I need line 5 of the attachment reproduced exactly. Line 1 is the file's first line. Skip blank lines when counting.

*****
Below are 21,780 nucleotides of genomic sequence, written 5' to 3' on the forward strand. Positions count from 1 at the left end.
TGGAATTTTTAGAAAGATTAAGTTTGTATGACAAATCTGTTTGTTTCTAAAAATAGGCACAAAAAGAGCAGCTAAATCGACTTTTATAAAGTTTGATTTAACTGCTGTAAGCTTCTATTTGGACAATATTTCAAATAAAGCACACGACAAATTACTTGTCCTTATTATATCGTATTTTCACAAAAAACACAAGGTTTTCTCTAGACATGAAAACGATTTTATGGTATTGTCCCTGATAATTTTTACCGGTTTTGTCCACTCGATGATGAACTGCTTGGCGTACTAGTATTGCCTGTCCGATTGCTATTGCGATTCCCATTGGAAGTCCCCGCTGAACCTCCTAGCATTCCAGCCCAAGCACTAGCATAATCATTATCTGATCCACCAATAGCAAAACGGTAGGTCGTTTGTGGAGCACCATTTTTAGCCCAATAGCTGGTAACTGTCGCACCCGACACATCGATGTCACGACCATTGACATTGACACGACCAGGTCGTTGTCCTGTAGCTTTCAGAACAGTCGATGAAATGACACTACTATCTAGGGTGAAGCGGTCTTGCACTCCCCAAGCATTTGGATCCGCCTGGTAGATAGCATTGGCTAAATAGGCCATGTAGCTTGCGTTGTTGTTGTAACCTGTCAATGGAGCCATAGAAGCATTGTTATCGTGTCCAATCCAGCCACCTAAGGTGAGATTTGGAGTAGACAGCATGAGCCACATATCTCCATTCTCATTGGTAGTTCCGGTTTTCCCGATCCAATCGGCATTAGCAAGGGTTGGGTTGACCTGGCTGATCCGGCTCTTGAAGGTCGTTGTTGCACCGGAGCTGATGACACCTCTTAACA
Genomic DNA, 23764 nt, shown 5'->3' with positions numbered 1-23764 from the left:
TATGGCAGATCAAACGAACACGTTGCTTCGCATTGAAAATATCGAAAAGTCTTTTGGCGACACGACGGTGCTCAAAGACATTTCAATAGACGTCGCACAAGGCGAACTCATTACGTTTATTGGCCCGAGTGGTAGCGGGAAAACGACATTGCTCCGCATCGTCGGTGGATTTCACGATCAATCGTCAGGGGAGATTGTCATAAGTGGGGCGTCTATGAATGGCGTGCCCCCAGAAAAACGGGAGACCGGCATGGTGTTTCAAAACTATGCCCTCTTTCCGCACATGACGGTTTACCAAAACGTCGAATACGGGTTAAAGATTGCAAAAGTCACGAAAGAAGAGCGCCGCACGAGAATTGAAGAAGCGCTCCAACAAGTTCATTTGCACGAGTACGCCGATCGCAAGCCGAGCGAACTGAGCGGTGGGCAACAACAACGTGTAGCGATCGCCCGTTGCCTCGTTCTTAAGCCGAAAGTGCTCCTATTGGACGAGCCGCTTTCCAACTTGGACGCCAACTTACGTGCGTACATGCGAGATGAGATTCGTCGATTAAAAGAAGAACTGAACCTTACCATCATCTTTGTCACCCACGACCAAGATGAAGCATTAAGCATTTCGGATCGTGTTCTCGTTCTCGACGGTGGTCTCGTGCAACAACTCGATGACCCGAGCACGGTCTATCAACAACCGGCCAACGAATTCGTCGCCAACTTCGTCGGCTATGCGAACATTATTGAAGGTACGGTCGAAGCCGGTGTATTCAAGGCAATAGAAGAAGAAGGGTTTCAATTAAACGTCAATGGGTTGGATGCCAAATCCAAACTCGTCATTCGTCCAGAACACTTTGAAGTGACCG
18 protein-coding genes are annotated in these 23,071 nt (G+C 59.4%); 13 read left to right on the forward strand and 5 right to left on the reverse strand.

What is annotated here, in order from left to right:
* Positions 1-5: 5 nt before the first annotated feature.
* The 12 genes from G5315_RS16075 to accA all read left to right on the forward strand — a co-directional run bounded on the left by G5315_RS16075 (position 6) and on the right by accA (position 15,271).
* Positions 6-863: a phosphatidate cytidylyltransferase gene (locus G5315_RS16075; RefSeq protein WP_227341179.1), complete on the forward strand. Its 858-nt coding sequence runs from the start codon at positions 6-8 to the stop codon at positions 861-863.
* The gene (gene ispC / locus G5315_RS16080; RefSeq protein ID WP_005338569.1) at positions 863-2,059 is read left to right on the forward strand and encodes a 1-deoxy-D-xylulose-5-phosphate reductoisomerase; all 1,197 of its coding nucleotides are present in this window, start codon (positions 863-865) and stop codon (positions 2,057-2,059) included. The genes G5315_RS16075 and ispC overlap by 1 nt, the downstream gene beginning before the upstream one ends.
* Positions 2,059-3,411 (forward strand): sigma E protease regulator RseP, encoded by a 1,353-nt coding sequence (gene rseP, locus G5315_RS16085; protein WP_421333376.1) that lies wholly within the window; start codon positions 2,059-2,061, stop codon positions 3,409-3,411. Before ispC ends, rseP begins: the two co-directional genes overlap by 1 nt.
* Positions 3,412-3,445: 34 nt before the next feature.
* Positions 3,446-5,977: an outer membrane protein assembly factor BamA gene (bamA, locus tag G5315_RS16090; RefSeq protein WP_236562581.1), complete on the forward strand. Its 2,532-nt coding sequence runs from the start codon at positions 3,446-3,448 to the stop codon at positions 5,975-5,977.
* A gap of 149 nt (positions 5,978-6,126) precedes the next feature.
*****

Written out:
18 protein-coding genes are annotated in these 23,071 nt (G+C 59.4%); 13 read left to right on the forward strand and 5 right to left on the reverse strand.